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We left off last article describing the use of acid blend in wine making.  Today, in our second part of a 3 part series, we’ll cover yeast nutrient, grape tannin, and Campden tablets.

Yeast Nutrient

This product contains nitrogen compounds which stimulate yeast reproduction. A healthy reproduction cycle for yeast is necessary to complete fermentations and avoid situations where fermentation becomes "stuck" – which is when a fermentation ends prior to the intended level of dryness. Too much nitrogen in your wine can also be a problem – the reproduction of yeast may become too active and create scarcity in other nutrients required by yeast. A correct balance of yeast nutrient is required – adding too much or too little will both have negative consequences. Sulfure can be released in either case (too much or too little nitrogen) and give a bad smell and taste. Fusel alcohols (off tastes) may also be formed if there is too much a yeast nutrient, instead of glycerol and trehalose which add to the texture of your wine. Therefore it is important to add yeast nutrients in your wine making, while making sure you are not over-saturating your must. Most recipies will include an amount of yeast nutrient for your home made wines, and its important to not exceed the recommended amount.

Grape Tannin

Tannin occurs in plants and is found primarily in the stems and skins of the fruits/berries. Its presence provides the pucker-mouth and bitter sensation from a wine. Tannins also provide a natural preservative. Grapes contain much more tannin than most other fruit. Young wines accentuate the tannin in a wine – as such wines higher in tannin content will benefit the most from aging. As a wine ages, the tannins will combine into long chains and add complex taste elements to the wine. This is crucial for tha ageability of a wine. So while a high tannin wine might seem overly bitter when young, it will give the wine good aging potential. Wines low in tannin are better for drinking without aging as they don’t need the time to allow the polymerization of the tannins.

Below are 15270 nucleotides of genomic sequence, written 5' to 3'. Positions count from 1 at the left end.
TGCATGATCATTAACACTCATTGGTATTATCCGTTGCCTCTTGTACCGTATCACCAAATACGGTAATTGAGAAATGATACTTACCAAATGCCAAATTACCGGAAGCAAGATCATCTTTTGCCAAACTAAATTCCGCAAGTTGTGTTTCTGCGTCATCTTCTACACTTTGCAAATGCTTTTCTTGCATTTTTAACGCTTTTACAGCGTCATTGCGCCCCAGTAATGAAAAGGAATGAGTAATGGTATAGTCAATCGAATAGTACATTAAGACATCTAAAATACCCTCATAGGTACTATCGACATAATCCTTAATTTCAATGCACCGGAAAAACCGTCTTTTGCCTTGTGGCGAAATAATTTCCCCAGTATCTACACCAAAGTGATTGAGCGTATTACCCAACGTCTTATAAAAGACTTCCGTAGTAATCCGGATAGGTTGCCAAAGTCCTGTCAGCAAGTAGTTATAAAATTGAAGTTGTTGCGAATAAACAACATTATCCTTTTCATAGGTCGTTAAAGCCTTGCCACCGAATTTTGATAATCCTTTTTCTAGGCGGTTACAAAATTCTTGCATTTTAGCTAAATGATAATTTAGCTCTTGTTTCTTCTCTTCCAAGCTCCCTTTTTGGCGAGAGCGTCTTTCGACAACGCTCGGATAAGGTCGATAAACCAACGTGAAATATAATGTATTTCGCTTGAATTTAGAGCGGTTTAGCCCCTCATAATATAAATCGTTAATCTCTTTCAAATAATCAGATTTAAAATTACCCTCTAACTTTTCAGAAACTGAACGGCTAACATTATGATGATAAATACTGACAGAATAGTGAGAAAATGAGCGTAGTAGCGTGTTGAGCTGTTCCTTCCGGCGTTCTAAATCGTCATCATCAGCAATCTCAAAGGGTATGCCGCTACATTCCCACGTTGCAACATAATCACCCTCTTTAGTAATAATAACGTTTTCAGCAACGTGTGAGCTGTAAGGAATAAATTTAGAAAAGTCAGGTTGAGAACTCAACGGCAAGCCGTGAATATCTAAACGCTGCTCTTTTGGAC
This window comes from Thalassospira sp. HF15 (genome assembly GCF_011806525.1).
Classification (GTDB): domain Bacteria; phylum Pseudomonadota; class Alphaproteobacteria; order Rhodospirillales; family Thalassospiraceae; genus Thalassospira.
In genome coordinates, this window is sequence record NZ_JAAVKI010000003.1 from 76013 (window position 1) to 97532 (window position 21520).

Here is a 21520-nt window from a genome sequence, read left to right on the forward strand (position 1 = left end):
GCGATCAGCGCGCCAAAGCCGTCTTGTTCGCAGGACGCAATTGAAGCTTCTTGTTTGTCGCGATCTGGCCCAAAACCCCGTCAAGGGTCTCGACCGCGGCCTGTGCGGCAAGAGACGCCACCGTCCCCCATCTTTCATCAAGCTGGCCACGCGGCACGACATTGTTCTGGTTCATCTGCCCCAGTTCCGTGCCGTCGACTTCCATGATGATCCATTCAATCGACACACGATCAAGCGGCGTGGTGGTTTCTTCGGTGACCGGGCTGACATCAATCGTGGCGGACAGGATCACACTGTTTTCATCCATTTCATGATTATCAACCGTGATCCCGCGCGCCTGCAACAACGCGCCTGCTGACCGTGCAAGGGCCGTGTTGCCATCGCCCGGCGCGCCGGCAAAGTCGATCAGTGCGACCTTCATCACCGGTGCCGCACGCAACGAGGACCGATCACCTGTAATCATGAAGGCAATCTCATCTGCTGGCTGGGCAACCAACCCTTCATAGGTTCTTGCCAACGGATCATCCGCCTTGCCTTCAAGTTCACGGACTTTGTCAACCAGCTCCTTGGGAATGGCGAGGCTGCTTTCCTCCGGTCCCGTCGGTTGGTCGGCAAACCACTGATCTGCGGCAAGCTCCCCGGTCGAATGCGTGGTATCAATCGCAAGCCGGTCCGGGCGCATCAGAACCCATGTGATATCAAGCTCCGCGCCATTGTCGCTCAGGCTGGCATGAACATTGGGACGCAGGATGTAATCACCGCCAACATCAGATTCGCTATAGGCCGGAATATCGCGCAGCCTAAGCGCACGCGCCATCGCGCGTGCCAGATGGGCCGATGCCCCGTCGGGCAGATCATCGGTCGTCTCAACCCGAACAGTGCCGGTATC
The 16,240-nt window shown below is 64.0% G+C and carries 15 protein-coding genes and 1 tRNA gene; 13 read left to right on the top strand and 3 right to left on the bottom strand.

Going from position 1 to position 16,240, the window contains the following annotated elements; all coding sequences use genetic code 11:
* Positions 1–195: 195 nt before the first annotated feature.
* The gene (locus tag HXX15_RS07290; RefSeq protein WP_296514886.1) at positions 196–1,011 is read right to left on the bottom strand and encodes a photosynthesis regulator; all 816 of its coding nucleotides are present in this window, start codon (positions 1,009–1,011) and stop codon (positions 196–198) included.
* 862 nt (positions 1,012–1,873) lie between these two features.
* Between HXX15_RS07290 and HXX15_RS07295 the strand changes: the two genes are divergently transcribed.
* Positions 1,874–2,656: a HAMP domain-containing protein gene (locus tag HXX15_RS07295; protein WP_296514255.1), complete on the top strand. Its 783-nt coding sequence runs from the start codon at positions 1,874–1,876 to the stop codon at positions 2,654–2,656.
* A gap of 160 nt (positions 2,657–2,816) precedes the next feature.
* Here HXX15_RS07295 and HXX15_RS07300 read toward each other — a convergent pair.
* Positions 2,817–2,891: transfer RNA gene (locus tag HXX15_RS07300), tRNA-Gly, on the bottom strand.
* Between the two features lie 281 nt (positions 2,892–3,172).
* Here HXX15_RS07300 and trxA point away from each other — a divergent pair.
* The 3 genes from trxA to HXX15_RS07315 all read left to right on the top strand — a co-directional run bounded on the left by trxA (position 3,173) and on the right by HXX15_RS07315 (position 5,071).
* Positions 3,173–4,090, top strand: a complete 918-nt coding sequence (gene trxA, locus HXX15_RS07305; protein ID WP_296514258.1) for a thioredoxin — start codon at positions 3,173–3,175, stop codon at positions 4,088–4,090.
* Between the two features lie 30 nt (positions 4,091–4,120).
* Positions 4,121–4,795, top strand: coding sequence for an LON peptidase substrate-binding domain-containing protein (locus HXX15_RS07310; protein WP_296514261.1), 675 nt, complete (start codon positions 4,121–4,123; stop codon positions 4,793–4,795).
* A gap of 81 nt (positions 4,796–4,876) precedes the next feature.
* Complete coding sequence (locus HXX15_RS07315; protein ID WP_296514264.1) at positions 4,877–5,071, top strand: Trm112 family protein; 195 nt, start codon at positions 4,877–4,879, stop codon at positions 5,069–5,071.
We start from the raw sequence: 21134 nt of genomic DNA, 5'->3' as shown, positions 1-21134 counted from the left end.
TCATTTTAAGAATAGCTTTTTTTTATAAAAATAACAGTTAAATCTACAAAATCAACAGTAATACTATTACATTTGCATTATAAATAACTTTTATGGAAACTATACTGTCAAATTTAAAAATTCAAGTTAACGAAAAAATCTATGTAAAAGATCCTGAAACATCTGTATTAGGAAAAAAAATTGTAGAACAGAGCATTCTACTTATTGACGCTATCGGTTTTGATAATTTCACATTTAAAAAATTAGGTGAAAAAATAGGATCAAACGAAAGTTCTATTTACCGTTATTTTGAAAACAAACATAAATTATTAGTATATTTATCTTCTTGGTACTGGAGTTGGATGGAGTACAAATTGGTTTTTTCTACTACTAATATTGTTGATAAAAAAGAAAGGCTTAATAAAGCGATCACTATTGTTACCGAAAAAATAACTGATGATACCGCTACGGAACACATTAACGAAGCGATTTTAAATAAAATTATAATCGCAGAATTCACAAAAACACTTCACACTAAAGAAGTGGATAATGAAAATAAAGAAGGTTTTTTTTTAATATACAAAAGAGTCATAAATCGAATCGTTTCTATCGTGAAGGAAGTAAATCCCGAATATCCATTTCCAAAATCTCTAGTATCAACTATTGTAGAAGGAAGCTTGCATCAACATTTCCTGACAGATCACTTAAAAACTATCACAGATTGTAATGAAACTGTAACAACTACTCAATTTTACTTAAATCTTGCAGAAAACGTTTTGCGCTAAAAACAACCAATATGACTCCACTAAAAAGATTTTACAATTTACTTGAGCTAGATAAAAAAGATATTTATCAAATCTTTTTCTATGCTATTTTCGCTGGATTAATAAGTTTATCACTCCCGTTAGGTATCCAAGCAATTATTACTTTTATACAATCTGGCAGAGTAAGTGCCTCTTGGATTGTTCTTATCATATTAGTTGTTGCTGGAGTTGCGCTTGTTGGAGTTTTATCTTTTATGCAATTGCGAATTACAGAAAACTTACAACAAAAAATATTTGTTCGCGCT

Campden Tablets

Potassium metabisulphite is used in wines to kill unwanted bacteria and wild yeast. It’s also a good way of making sure no fruit fly eggs remain on the skins. Campden tablets provide a home wine or beer maker an easy method of measuring the small amounts of sulphites required for brewing. These small amounts are enough to eliminate the bacterian and wild yeast you don’t want, without altering the taste. A misconception about Campden tablets is that they will also stop fermentation. This is because while the small amount of potassium sulphite one uses is enough to slow/stall fermenation once active, it will commence again given sufficient fermentable sugars. The amount of sulphite required to completely kill the yeast would render the wine undrinkable. It is only with potassium sorbate in addition to potassium metabisulphite that the fermentation can be ended.

That’s it for today, we’ll return shortly with our next installment: pectic enzyme and wine yeast.